Kansas State University
Protein Interactions that Regulate Leptin Secretion (2004-06)
Leptin is a small protein of 16 kDa produced by adipocytes that has profound physiological effects in regulating food intake, weight balance and energy expenditure, reproduction and immune responses. Leptin deficient (ob/ob) mice display hyperphagia, marked obesity and insulin resistance which are reversed upon recombinant leptin administration. In addition, leptin participates in the regulation of whole body insulin sensitivity with profound implications in type 2 diabetes. Recent data also suggests that excess of leptin may be involved in inflammatory responses associated with type 1 diabetes. The physiological functions of leptin are well documented, however little is known about the molecular mechanisms of traffic and secretion. Dr. Mora's group has analyzed the intracellular compartmentalization of leptin in 3T3L1 adipocytes. Their preliminary data indicates that leptin accumulates in the endoplasmic reticulum in the steady state but is secreted following the classical secretory pathway that involves the synthesis in the rough endoplasmic reticulum and transport to the Golgi apparatus and Trans Golgi Network (TGN). Dr. Mora's group will use a proteomic approach to: 1) identify proteins that bind to leptin and that play a role in the synthesis, folding traffic and secretion of leptin; and 2) determine the regions/domains that are important for leptin compartmentalization and traffic in adipocytes.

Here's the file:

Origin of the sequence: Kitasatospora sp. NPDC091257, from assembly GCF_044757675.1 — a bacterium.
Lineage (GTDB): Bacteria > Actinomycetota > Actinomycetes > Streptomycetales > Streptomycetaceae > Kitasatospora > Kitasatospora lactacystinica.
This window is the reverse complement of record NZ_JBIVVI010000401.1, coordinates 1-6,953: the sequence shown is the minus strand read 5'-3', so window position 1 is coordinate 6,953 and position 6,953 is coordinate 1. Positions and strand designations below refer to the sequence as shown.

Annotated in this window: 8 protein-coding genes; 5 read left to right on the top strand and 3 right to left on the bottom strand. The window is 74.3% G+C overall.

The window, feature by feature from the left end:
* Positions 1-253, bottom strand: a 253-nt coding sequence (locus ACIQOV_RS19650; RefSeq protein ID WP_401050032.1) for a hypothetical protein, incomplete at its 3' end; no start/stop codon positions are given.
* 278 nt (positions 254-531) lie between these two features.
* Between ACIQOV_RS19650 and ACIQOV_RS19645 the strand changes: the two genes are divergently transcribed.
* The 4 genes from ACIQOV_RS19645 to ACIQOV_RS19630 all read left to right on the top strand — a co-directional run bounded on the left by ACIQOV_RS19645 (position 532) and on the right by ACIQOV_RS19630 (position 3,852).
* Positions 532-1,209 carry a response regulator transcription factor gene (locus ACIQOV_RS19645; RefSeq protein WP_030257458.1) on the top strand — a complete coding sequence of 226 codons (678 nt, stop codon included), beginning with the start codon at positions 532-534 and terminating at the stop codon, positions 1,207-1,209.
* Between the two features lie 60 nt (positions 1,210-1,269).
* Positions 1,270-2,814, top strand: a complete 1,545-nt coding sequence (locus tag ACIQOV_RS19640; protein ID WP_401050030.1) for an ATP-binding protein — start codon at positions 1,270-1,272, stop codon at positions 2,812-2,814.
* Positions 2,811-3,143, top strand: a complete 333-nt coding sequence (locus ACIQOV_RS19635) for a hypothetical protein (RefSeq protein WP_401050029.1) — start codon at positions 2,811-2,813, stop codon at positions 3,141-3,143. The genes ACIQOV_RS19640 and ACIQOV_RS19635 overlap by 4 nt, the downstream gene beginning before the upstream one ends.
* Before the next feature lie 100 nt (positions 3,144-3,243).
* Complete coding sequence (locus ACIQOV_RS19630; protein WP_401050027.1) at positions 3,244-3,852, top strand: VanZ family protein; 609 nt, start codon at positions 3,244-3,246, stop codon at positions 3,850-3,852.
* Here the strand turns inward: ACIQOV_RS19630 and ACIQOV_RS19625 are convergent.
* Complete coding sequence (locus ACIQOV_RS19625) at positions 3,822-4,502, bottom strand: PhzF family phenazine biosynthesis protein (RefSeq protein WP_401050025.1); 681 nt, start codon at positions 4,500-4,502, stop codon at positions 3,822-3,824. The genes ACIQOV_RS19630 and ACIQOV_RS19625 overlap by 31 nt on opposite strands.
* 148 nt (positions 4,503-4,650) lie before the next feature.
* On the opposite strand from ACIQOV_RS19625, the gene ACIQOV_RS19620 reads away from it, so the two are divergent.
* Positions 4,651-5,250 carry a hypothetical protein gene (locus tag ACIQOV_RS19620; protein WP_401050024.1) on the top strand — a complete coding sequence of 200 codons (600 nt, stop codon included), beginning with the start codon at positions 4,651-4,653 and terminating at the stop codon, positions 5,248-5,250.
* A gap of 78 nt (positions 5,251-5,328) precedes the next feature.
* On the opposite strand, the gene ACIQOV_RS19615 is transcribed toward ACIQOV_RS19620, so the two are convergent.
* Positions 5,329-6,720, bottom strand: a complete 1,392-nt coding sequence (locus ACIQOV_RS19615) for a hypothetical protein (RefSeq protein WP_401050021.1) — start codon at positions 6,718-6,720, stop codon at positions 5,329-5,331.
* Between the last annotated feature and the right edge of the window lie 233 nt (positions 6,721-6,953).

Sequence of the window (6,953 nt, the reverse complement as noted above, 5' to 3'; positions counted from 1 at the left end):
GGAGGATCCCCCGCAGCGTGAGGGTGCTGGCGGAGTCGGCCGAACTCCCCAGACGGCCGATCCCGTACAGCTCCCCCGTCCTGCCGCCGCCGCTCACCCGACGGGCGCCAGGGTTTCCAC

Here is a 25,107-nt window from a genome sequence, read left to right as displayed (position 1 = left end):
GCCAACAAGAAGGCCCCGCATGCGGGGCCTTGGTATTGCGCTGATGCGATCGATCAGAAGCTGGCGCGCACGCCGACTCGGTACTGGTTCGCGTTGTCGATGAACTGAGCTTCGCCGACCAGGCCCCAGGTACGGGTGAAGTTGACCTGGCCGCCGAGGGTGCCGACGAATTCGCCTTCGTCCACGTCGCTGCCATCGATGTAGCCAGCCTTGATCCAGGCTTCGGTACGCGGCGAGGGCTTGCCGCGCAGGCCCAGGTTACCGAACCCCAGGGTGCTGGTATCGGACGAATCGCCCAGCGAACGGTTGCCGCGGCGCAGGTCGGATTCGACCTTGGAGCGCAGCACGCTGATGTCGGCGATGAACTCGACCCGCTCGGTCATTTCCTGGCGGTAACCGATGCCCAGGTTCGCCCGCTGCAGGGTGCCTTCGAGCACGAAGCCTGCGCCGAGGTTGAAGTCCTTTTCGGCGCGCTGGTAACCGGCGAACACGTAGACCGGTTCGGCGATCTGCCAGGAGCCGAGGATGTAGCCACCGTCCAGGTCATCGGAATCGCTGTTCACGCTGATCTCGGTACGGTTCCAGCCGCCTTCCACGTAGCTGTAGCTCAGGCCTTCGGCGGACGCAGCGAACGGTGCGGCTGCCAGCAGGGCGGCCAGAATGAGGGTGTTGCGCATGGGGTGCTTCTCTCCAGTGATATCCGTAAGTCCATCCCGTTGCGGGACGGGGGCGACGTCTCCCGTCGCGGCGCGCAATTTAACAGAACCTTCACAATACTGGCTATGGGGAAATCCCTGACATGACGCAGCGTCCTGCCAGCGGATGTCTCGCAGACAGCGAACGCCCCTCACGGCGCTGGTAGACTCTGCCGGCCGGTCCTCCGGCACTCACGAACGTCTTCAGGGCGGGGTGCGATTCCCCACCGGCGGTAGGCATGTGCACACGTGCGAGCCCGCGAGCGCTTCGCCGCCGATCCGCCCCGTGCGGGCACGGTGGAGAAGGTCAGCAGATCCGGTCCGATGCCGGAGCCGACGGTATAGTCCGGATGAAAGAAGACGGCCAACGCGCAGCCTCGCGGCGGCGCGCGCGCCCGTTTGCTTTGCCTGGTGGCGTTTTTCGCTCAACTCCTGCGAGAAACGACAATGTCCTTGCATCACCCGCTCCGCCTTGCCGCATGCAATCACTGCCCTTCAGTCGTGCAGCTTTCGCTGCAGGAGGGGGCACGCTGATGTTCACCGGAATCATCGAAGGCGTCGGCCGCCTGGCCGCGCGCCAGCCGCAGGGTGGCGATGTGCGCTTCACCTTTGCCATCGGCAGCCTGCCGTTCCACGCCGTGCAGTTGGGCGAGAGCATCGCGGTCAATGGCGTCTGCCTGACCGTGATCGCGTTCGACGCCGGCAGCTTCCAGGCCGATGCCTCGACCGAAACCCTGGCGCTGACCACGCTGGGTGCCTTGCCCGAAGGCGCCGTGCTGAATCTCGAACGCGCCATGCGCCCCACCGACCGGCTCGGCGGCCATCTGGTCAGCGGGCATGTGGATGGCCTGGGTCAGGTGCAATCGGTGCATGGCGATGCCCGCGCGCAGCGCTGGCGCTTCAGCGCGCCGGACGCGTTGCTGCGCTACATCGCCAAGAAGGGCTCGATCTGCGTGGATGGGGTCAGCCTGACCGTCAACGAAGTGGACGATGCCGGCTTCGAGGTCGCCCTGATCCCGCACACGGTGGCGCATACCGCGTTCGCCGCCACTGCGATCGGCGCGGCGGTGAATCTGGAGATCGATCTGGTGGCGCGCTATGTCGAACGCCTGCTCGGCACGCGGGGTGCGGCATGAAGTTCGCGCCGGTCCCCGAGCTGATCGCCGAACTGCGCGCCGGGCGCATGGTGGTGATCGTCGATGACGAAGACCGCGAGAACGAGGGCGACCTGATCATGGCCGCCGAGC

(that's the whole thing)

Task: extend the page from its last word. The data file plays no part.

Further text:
Understanding the molecular basis of how leptin synthesis and secretion is regulated will allow the development of therapeutic interventions that will target these molecules to modulate leptin circulating levels in people affected by obesity and obesity-related disorders such as diabetes.